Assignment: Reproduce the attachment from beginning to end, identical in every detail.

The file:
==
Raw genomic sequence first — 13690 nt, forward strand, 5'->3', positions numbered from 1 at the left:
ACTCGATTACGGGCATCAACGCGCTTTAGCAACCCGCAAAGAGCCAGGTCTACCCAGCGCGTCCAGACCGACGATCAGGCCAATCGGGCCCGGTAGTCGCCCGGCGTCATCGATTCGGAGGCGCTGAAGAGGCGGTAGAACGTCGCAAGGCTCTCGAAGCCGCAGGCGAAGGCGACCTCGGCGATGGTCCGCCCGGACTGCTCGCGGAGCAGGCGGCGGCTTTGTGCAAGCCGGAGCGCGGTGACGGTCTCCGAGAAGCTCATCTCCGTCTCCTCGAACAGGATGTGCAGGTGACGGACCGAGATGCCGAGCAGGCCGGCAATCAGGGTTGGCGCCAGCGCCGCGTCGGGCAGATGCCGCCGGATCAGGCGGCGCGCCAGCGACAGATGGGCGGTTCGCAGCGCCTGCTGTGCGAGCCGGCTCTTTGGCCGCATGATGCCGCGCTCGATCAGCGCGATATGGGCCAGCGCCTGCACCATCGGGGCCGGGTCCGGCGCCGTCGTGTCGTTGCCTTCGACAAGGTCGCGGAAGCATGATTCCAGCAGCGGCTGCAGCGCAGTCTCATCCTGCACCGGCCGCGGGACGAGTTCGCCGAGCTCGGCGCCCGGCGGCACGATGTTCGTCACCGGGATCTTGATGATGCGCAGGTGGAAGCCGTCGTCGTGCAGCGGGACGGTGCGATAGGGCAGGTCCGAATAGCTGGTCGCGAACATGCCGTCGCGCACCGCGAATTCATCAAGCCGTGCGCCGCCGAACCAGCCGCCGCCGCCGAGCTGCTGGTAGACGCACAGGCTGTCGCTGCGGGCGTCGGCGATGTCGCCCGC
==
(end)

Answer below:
Raw genomic sequence first — 13690 nt, forward strand, 5'->3', positions numbered from 1 at the left:
ACTCGATTACGGGCATCAACGCGCTTTAGCAACCCGCAAAGAGCCAGGTCTACCCAGCGCGTCCAGACCGACGATCAGGCCAATCGGGCCCGGTAGTCGCCCGGCGTCATCGATTCGGAGGCGCTGAAGAGGCGGTAGAACGTCGCAAGGCTCTCGAAGCCGCAGGCGAAGGCGACCTCGGCGATGGTCCGCCCGGACTGCTCGCGGAGCAGGCGGCGGCTTTGTGCAAGCCGGAGCGCGGTGACGGTCTCCGAGAAGCTCATCTCCGTCTCCTCGAACAGGATGTGCAGGTGACGGACCGAGATGCCGAGCAGGCCGGCAATCAGGGTTGGCGCCAGCGCCGCGTCGGGCAGATGCCGCCGGATCAGGCGGCGCGCCAGCGACAGATGGGCGGTTCGCAGCGCCTGCTGTGCGAGCCGGCTCTTTGGCCGCATGATGCCGCGCTCGATCAGCGCGATATGGGCCAGCGCCTGCACCATCGGGGCCGGGTCCGGCGCCGTCGTGTCGTTGCCTTCGACAAGGTCGCGGAAGCATGATTCCAGCAGCGGCTGCAGCGCAGTCTCATCCTGCACCGGCCGCGGGACGAGTTCGCCGAGCTCGGCGCCCGGCGGCACGATGTTCGTCACCGGGATCTTGATGATGCGCAGGTGGAAGCCGTCGTCGTGCAGCGGGACGGTGCGATAGGGCAGGTCCGAATAGCTGGTCGCGAACATGCCGTCGCGCACCGCGAATTCATCAAGCCGTGCGCCGCCGAACCAGCCGCCGCCGCCGAGCTGCTGGTAGACGCACAGGCTGTCGCTGCGGGCGTCGGCGATGTCGCCCGC